NICE recommends bortezomib and thalidomide as possible first treatments for some people with multiple myeloma (see below).
Who can have bortezomib and thalidomide?
You should be able to have thalidomide if:
- it’s given with a type of drug called an alkylating agent (for example, melphalan) and a type of drug called a corticosteroid (for example, prednisolone) and
- intensive drug treatment together with a stem cell transplant is not suitable for you.
You should be able to have bortezomib if:
- you would normally be offered thalidomide but you cannot take it because of side effects or other reasons.
Why has NICE said this?
NICE looks at how well treatments work, and also at how well they work in relation to how much they cost the NHS.
NICE recommended thalidomide because it works better than other treatments available on the NHS (such as melphalan with prednisolone). Although its use costs more than these other treatments, this was justified by the benefits it provided.
NICE recommended that bortezomib should only be offered to people who cannot take thalidomide. This is because although bortezomib works as well as thalidomide it costs more.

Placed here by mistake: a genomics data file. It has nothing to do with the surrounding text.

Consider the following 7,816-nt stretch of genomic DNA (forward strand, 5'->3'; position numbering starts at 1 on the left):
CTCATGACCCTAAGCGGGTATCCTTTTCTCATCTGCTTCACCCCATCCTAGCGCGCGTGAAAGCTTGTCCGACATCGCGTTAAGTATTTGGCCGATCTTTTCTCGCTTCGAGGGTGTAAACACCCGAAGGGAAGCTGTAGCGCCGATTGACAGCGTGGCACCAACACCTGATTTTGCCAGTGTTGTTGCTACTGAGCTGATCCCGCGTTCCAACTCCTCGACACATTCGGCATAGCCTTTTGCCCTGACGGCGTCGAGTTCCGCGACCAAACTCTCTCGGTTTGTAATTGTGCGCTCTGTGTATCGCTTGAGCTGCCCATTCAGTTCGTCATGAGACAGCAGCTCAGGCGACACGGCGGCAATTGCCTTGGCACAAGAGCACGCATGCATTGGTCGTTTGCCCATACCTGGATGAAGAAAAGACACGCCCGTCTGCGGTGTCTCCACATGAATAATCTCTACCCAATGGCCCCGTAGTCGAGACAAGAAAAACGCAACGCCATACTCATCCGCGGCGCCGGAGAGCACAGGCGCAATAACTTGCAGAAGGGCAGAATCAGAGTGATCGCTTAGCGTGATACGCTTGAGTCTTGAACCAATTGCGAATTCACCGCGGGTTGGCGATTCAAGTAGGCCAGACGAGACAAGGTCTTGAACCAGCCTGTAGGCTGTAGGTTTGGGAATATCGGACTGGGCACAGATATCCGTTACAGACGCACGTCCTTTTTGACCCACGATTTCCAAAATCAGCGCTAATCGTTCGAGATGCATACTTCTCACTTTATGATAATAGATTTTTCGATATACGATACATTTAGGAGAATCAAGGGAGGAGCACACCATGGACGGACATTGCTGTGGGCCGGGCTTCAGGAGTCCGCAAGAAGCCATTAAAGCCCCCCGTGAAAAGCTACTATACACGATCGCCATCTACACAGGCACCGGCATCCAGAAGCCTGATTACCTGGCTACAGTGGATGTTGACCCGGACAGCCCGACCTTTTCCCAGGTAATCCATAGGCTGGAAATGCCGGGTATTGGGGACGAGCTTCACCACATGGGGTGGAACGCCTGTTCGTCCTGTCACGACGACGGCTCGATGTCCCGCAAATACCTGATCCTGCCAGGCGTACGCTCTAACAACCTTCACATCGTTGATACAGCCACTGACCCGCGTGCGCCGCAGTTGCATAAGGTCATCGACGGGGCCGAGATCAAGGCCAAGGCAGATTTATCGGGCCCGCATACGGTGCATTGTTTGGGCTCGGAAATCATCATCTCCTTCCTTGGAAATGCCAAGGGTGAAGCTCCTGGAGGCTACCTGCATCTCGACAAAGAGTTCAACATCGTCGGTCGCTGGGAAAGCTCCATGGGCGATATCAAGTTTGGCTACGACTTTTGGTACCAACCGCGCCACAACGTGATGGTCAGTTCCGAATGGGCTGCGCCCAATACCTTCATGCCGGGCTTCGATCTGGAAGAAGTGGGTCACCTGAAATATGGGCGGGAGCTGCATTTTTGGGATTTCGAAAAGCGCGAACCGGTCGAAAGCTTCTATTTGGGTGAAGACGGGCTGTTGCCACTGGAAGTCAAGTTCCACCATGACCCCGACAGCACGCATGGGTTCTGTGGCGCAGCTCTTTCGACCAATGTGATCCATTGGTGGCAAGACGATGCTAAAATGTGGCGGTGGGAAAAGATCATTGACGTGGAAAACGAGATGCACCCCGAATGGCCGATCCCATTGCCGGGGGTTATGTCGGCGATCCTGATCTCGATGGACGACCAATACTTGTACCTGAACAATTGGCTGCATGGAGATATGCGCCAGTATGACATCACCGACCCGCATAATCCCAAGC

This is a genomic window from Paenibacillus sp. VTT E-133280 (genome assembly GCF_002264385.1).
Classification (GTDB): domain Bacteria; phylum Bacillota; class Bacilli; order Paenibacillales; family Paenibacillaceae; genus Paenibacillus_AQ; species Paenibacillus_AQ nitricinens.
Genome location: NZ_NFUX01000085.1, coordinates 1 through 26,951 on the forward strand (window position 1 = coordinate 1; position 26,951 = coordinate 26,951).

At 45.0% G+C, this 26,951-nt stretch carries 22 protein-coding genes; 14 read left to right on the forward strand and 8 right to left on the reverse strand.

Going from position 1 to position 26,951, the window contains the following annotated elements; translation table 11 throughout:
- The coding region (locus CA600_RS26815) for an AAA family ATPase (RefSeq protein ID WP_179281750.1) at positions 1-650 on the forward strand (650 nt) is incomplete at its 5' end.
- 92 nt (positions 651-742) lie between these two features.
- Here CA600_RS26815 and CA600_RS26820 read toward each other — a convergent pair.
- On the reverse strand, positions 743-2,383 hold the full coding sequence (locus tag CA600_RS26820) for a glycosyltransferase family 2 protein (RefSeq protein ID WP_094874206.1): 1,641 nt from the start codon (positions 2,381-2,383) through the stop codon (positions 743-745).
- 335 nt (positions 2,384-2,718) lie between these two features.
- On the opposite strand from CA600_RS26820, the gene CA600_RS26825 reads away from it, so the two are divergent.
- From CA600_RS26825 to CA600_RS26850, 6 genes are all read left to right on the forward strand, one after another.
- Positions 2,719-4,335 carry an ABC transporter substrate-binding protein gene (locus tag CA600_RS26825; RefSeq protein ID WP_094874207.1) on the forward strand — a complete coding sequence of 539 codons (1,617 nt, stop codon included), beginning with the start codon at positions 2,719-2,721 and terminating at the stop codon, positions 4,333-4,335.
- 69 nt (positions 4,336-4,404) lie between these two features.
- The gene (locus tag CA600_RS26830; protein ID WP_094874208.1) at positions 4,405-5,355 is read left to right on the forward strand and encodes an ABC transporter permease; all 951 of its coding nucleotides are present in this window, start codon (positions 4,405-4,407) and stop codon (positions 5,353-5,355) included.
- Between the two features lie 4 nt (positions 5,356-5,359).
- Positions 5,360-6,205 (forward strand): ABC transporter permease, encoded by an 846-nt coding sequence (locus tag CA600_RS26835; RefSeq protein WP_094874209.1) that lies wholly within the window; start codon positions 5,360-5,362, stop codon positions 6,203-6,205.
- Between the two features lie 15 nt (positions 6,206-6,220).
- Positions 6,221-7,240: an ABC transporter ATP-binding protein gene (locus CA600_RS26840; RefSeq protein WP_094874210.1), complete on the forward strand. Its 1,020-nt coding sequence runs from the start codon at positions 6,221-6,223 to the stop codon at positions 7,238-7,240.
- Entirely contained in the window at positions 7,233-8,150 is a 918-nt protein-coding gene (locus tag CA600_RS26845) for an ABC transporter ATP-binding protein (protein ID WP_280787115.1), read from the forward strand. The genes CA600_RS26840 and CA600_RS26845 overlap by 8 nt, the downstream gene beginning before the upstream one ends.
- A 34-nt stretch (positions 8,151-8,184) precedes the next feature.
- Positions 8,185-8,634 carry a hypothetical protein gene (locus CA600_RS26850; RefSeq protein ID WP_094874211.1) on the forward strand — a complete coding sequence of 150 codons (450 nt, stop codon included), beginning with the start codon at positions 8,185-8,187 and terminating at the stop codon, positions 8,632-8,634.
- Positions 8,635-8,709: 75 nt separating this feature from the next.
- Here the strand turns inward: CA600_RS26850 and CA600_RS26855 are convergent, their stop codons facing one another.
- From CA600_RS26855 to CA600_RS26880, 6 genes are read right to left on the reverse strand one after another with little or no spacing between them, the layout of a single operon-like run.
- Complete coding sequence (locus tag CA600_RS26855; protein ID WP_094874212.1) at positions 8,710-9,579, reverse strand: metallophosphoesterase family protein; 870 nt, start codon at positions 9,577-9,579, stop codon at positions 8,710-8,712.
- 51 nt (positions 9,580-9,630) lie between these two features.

The recommendations in this guidance represent the view of NICE, arrived at after careful consideration of the evidence available. When exercising their judgement, health professionals are expected to take this guidance fully into account, alongside the individual needs, preferences and values of their patients. The application of the recommendations in this guidance is at the discretion of health professionals and their individual patients and do not override the responsibility of healthcare professionals to make decisions appropriate to the circumstances of the individual patient, in consultation with the patient and/or their carer or guardian.
Commissioners and/or providers have a responsibility to provide the funding required to enable the guidance to be applied when individual health professionals and their patients wish to use it, in accordance with the NHS Constitution. They should do so in light of their duties to have due regard to the need to eliminate unlawful discrimination, to advance equality of opportunity and to reduce health inequalities.
Commissioners and providers have a responsibility to promote an environmentally sustainable health and care system and should assess and reduce the environmental impact of implementing NICE recommendations wherever possible.